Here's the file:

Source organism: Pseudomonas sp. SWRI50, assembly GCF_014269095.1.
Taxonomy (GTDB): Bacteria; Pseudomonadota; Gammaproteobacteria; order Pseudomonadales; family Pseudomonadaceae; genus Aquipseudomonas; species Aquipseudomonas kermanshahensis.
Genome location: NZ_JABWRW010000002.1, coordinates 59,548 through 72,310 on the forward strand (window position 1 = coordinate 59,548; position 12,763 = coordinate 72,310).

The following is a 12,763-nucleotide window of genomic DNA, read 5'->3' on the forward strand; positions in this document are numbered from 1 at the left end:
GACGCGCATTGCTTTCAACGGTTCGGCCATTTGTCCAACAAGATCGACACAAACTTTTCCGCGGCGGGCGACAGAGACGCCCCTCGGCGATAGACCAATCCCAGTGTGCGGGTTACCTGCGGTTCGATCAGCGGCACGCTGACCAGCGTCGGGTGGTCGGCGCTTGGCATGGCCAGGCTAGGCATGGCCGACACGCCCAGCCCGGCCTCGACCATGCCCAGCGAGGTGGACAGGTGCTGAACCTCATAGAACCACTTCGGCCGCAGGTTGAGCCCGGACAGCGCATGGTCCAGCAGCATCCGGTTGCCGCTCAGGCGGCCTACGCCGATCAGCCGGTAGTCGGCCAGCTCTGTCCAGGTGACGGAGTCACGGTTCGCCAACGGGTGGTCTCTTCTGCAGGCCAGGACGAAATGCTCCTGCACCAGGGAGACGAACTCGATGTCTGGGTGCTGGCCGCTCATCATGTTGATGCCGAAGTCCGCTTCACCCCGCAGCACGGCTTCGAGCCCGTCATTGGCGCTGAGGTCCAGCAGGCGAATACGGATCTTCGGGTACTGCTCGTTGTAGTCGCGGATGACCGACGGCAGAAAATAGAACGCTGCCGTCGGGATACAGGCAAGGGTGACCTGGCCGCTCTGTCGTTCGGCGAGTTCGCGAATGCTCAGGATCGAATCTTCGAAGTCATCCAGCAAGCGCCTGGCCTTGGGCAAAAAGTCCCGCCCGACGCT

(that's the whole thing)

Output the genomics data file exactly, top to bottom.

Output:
Source organism: Pseudomonas sp. SWRI50, assembly GCF_014269095.1.
Taxonomy (GTDB): Bacteria; Pseudomonadota; Gammaproteobacteria; order Pseudomonadales; family Pseudomonadaceae; genus Aquipseudomonas; species Aquipseudomonas kermanshahensis.
Genome location: NZ_JABWRW010000002.1, coordinates 59,548 through 72,310 on the forward strand (window position 1 = coordinate 59,548; position 12,763 = coordinate 72,310).

The following is a 12,763-nucleotide window of genomic DNA, read 5'->3' on the forward strand; positions in this document are numbered from 1 at the left end:
GACGCGCATTGCTTTCAACGGTTCGGCCATTTGTCCAACAAGATCGACACAAACTTTTCCGCGGCGGGCGACAGAGACGCCCCTCGGCGATAGACCAATCCCAGTGTGCGGGTTACCTGCGGTTCGATCAGCGGCACGCTGACCAGCGTCGGGTGGTCGGCGCTTGGCATGGCCAGGCTAGGCATGGCCGACACGCCCAGCCCGGCCTCGACCATGCCCAGCGAGGTGGACAGGTGCTGAACCTCATAGAACCACTTCGGCCGCAGGTTGAGCCCGGACAGCGCATGGTCCAGCAGCATCCGGTTGCCGCTCAGGCGGCCTACGCCGATCAGCCGGTAGTCGGCCAGCTCTGTCCAGGTGACGGAGTCACGGTTCGCCAACGGGTGGTCTCTTCTGCAGGCCAGGACGAAATGCTCCTGCACCAGGGAGACGAACTCGATGTCTGGGTGCTGGCCGCTCATCATGTTGATGCCGAAGTCCGCTTCACCCCGCAGCACGGCTTCGAGCCCGTCATTGGCGCTGAGGTCCAGCAGGCGAATACGGATCTTCGGGTACTGCTCGTTGTAGTCGCGGATGACCGACGGCAGAAAATAGAACGCTGCCGTCGGGATACAGGCAAGGGTGACCTGGCCGCTCTGTCGTTCGGCGAGTTCGCGAATGCTCAGGATCGAATCTTCGAAGTCATCCAGCAAGCGCCTGGCCTTGGGCAAAAAGTCCCGCCCGACGCT